Four Clallam County men were reported on Tuesday to have died of COVID-19, raising the total number of deaths in the county to 64 and the total on the North Olympic Peninsula to 81 since the pandemic began.
Of the four, two men — one in his 60s and one in his 80s — were unvaccinated against the virus, while the other two were both vaccinated, according to Dr. Allison Berry, health officer for Clallam and Jefferson counties. Both of the vaccinated men had underlying health conditions. One was in his 70s and was a long-term care resident and the other was in his 90s living independently, she said.
One of the men died on Monday and two died last week with officials notified late Monday; Berry said did not have the date of death available for the fourth.
Berry offered her condolences to the families of the men.
“I think the breakdown of these deaths really highlights two key things,” she said. “We’re still seeing deaths among unvaccinated individuals living in our community, and we are seeing deaths among our very elderly, very frail individuals who are fully vaccinated.
“It is for their protection that the rest of us get vaccinated,” she said.
“Their vaccine alone can’t fully protect them, so we need to do our part to reduce the risk of transmitting the infection to them.”
The long-term care facility resident who died was at a facility that has been managing an outbreak of 19 cases. To date, five of those people have died.
That facility’s outbreak is nearing two weeks without a new confirmed case, Berry said.
Another long-term care facility in Clallam County is under an outbreak investigation; four cases were confirmed there in the past week, Berry said.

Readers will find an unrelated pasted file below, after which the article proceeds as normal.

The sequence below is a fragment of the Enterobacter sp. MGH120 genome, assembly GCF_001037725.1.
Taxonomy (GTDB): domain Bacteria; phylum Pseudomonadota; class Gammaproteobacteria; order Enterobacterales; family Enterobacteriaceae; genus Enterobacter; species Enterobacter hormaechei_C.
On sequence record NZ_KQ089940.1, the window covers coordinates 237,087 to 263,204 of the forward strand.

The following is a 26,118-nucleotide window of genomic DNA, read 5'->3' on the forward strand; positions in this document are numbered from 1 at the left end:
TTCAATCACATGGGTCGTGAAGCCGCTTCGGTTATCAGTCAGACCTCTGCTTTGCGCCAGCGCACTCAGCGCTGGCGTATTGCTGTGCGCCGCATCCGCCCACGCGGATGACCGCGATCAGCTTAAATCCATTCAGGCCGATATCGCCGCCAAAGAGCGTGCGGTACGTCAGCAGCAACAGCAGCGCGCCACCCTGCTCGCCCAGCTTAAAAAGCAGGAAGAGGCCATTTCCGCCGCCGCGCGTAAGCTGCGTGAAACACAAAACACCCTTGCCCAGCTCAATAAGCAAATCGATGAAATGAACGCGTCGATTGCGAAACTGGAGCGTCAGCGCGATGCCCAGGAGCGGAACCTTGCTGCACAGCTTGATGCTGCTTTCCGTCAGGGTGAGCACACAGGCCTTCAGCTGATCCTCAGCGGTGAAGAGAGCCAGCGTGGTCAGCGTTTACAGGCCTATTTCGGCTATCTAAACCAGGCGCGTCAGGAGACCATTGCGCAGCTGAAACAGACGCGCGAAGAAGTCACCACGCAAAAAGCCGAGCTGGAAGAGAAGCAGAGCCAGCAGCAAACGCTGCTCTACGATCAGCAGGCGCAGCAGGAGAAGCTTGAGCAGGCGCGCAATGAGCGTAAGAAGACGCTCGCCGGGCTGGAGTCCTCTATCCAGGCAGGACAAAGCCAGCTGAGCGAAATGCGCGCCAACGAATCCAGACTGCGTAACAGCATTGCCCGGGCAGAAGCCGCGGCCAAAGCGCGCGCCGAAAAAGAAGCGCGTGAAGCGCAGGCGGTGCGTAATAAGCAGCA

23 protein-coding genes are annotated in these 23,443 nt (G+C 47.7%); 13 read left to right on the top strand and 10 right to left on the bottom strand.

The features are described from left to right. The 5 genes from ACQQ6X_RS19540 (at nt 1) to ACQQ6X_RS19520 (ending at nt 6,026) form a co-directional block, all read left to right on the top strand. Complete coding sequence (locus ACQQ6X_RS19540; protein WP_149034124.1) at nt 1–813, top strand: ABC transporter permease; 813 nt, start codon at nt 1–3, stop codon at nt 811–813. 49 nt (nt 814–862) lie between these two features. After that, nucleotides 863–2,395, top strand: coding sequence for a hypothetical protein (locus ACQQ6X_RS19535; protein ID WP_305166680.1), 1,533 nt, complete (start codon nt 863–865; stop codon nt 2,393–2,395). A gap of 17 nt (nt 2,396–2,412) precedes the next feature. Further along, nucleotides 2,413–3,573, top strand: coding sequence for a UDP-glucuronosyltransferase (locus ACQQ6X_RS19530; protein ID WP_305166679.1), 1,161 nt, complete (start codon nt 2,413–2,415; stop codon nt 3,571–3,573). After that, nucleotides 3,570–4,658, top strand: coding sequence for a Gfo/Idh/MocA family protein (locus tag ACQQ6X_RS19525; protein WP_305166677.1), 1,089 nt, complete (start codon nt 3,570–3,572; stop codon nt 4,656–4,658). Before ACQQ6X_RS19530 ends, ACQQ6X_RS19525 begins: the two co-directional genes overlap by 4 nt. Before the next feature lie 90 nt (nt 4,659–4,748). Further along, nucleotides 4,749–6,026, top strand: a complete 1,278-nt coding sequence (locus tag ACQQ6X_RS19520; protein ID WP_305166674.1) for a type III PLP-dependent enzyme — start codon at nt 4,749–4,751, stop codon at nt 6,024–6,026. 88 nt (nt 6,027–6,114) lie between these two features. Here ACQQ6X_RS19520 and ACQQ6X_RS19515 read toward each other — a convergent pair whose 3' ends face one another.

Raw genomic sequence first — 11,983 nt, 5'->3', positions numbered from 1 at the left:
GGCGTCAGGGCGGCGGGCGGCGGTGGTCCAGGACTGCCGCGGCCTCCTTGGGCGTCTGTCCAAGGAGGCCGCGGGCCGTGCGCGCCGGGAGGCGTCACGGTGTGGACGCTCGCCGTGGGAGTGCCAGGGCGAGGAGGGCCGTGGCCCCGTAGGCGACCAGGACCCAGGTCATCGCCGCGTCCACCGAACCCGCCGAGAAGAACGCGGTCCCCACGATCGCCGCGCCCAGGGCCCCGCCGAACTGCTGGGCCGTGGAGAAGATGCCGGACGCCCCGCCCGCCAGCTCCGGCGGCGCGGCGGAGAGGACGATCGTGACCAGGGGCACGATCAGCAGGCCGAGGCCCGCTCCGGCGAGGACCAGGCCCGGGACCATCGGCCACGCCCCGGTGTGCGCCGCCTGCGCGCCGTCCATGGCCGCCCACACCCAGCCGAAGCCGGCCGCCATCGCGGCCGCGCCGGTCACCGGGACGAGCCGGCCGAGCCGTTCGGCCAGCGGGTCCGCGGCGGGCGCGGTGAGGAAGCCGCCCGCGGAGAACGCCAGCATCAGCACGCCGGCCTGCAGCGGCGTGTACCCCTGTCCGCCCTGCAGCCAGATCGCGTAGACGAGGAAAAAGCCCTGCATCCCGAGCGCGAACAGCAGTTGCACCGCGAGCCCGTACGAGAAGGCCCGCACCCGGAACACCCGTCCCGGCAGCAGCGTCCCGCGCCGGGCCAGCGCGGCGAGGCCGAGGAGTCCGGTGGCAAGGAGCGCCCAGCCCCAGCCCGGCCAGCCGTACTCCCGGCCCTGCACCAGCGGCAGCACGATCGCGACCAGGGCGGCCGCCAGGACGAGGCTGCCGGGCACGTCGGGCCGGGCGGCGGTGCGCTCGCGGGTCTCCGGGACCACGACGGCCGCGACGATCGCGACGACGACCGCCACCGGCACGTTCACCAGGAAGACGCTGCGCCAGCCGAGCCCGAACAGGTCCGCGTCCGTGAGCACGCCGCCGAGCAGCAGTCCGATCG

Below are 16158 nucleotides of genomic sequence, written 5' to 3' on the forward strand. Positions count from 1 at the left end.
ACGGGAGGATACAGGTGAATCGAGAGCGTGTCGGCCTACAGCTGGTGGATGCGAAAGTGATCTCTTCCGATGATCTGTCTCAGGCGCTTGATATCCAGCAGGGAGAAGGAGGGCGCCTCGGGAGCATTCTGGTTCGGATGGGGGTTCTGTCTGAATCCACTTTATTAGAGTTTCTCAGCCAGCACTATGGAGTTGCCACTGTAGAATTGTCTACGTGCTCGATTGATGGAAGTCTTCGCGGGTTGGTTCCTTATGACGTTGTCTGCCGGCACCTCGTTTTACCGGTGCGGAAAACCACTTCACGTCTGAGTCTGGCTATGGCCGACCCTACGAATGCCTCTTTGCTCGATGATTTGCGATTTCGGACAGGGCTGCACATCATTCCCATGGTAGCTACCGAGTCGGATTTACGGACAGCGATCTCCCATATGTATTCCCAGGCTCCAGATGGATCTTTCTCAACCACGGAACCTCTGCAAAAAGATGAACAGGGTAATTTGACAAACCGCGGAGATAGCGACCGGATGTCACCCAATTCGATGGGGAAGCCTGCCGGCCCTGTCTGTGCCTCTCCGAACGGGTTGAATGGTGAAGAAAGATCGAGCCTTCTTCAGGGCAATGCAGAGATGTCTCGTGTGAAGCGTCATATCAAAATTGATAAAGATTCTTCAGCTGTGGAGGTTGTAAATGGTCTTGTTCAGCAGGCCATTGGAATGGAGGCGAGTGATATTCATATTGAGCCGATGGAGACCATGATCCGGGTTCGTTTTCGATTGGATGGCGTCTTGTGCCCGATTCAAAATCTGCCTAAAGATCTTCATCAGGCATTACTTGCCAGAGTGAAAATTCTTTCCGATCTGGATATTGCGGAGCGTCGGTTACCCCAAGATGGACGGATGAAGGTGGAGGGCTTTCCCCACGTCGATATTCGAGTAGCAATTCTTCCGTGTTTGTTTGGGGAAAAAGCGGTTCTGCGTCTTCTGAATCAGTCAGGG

No new deaths were reported in Jefferson County, which has reported a total of 17 residents who have died of COVID-19 since the pandemic began.
According to the latest data from the state Department of Health, 80.5 percent of the population 12 and older in Jefferson County have started vaccinations, with 76.8 percent fully vaccinated.
Of the entire population, 74 percent have begun vaccination and 70.7 percent are fully vaccinated, according to the state’s dashboard.
In Clallam County, 74.8 percent of the population 12 and older have started vaccinations, with 70.1 percent fully vaccinated.
Of the total population, 66.5 percent have begun vaccinations, with 62.3 percent fully vaccinated, according to the state’s dashboard.
On Tuesday afternoon, the Centers for Disease Control and Prevention’s advisory panel recommended Pfizer’s vaccine be made available to 5- to 11-year-olds. The CDC director needs to sign off on it, and the Western State’s Advisory Group also must approve it before doses can be administered in Washington state.
Those approvals are expected to be announced today or Thursday, and vaccination clinics for that age group are expected to begin as early as next week, Berry said.
Berry predicted that, by the end of next week, health officials on the Peninsula could have enough of the pediatric doses — which are one-third of the doses given to teens and adults — to fully vaccinate any members of the new age group requesting the vaccine.
Specific plans for vaccination events in each county involving the new age group will be announced once the vaccine has received the two final approvals.
Clallam County added 17 new cases of COVID-19 on Tuesday, raising its total to 4,931 since the pandemic began, according to county public health data.
Jefferson County added five new cases Tuesday, raising its total to 1,169 since the pandemic began, according to county public health data.
Clallam County recorded 317 cases per 100,000 population for the past two weeks as of Tuesday, staying where it has been since last week, according to public health data.
Jefferson County’s case rate decreased slightly to 250.78 per 100,000 for the two weeks prior as of Oct. 27. Before that, the case rate was 253.92 per 100,000 for the two weeks prior as of Oct. 20, according to public health data.